If your healthcare provider recommends glipizide to help manage your type 2 diabetes, you probably have some questions about it.
It’s important to understand all of the potential risks and benefits of taking a prescription drug, and glipizide is no exception.
In this article, we’ll discuss potential interactions with glipizide, as well as important information such as possible side effects.
We’ll also offer some suggestions in terms of foods to eat and avoid while taking glipizide.
What is Glipizide?
Glipizide is an oral medication used to treat type 2 diabetes. Common brand names for glipizide include Glucotrol and Glucotrol XL, which is an extended-release version of Glucotrol. The generic versions are glipizide and glipizide ER, which are less expensive than the brand names.
Glipizide is in a drug class called sulfonylureas, which works by stimulating your pancreas to secrete more insulin (insulin is the hormone that lowers your blood sugar).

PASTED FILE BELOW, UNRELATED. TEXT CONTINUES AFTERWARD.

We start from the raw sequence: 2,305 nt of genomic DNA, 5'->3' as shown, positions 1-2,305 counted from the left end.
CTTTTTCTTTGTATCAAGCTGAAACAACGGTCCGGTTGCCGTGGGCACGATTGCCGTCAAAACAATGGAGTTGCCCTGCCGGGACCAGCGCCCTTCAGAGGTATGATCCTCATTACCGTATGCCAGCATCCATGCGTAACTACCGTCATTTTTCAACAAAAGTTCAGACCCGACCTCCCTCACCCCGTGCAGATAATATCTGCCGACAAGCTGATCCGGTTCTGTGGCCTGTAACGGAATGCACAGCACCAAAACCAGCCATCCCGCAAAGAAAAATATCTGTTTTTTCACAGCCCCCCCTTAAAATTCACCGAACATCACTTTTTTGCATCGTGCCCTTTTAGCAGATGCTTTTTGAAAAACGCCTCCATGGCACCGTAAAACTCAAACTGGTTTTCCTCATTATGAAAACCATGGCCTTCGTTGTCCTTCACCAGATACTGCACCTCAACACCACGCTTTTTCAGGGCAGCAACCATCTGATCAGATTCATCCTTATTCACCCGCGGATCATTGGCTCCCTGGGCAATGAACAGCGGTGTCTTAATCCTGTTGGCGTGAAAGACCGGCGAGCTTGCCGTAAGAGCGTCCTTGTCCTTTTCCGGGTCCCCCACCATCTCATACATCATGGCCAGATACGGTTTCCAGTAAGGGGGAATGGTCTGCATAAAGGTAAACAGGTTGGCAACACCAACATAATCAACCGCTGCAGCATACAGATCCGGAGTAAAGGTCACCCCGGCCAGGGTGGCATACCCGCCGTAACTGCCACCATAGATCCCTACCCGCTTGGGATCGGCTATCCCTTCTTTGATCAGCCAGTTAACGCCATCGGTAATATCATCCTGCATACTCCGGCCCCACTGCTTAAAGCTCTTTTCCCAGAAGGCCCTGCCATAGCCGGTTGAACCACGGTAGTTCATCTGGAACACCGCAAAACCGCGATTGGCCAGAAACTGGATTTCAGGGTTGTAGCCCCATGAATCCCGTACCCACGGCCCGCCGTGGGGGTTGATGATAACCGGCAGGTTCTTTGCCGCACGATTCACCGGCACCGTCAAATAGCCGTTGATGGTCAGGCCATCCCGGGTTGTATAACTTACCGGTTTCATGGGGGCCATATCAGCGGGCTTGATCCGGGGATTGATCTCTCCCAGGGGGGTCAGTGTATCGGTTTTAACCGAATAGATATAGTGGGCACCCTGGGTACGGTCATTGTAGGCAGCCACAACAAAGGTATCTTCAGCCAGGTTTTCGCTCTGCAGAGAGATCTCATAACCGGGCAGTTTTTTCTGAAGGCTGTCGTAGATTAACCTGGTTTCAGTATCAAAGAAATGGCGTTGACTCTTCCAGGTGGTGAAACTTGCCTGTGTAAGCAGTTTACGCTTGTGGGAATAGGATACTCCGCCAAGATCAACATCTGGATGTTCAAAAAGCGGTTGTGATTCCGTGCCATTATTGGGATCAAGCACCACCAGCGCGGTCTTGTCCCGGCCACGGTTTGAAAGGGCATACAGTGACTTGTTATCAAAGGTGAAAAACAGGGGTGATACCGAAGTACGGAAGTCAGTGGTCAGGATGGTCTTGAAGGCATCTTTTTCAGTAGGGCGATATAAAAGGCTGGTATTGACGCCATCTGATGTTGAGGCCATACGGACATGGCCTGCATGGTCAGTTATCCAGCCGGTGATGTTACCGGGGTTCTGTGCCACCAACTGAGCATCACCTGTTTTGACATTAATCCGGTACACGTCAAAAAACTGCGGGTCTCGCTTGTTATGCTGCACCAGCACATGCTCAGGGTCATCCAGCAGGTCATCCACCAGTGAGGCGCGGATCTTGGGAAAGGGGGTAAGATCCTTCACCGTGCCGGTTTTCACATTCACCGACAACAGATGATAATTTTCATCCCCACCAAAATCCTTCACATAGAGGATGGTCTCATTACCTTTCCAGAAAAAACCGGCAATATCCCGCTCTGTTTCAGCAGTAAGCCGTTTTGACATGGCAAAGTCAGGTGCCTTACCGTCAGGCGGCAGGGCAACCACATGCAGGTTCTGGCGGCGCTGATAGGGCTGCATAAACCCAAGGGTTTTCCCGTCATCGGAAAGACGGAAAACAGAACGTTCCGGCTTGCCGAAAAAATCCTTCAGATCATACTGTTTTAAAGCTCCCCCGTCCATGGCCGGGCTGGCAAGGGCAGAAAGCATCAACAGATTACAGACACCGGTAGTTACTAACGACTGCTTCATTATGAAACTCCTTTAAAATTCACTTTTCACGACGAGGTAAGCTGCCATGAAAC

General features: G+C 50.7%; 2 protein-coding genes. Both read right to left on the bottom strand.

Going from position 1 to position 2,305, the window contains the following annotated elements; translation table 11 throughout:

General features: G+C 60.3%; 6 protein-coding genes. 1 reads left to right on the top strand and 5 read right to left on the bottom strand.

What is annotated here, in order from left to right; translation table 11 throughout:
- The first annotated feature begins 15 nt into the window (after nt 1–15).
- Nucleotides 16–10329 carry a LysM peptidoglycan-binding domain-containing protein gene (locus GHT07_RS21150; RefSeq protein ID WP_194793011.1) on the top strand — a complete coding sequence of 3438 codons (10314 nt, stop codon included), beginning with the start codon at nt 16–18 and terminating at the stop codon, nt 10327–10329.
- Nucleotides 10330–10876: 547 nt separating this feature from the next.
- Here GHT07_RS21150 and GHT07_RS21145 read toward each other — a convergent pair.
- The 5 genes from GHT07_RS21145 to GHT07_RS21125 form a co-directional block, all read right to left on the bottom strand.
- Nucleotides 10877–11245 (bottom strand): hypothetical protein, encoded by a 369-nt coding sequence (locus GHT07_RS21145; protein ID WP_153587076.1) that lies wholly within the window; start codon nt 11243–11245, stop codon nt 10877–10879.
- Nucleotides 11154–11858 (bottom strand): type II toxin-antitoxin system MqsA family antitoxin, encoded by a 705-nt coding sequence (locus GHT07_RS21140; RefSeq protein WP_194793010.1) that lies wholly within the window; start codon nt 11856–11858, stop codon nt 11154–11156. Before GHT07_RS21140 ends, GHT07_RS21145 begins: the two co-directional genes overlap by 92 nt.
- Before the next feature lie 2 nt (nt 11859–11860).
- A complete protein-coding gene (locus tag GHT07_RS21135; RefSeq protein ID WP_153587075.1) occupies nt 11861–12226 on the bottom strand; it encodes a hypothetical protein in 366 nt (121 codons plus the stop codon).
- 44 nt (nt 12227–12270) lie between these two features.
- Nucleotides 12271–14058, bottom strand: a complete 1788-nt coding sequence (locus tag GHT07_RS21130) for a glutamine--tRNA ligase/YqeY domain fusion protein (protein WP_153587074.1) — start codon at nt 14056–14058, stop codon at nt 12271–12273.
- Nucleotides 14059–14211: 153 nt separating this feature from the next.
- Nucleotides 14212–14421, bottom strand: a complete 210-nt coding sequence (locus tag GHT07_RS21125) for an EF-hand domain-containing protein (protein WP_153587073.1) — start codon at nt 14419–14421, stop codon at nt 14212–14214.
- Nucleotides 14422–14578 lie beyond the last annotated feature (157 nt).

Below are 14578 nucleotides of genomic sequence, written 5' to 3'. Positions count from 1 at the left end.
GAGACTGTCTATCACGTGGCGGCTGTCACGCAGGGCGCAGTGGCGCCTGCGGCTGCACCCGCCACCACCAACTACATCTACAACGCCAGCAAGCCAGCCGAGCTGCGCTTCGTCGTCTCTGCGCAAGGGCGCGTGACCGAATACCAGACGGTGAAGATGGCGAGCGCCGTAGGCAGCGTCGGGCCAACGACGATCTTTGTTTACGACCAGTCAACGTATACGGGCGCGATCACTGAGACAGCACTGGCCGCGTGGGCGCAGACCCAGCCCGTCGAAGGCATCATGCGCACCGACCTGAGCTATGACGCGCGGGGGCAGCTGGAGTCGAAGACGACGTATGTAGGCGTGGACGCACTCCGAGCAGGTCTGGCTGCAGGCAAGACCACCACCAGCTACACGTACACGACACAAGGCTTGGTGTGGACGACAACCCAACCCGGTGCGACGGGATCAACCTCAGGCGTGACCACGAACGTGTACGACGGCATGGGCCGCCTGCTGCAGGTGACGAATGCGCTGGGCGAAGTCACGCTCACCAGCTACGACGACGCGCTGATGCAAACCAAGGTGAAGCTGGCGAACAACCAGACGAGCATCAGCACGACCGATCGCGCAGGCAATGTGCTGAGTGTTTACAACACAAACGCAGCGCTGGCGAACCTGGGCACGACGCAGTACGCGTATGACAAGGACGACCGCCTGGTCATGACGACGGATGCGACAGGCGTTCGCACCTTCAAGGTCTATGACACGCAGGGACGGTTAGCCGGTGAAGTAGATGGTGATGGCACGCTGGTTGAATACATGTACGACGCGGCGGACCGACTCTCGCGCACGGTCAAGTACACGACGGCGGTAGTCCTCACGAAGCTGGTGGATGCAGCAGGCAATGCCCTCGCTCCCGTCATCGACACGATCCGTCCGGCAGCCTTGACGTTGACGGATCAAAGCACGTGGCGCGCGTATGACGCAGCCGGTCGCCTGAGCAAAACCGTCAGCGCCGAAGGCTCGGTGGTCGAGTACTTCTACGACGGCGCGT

Glipizide was approved to treat type 2 diabetes in 2002 and isn’t meant to treat type 1 diabetes. Other common sulfonylureas include glyburide and glimepiride.
Dosages of glipizide usually start at 5 milligrams and can be increased to a maximum of 40 milligrams daily, either once daily or split among two doses 12 hours apart.
You should try to take glipizide with meals to help reduce any stomach upset and to maximize effectiveness by reducing postprandial (after eating) blood sugar.
Compared to other types of sulfonylureas, glipizide comes with a lower risk of low blood sugar because it is absorbed quickly and has a shorter half-life (it remains in your system for less time).
However, taking glipizide with other medications that can lower your blood sugar (such as insulin) can increase your hypoglycemia risk because glipizide increases your insulin secretion.
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What are the side effects of Glipizide?
Like any medication, there are potential risks and side effects from taking glipizide.
The more common side effects of glipizide are:
- Feeling jittery
- Uncontrollable shaking of a part of your body
- Hypoglycemia (low blood sugar)
Signs of a drug allergy to glipizide can include: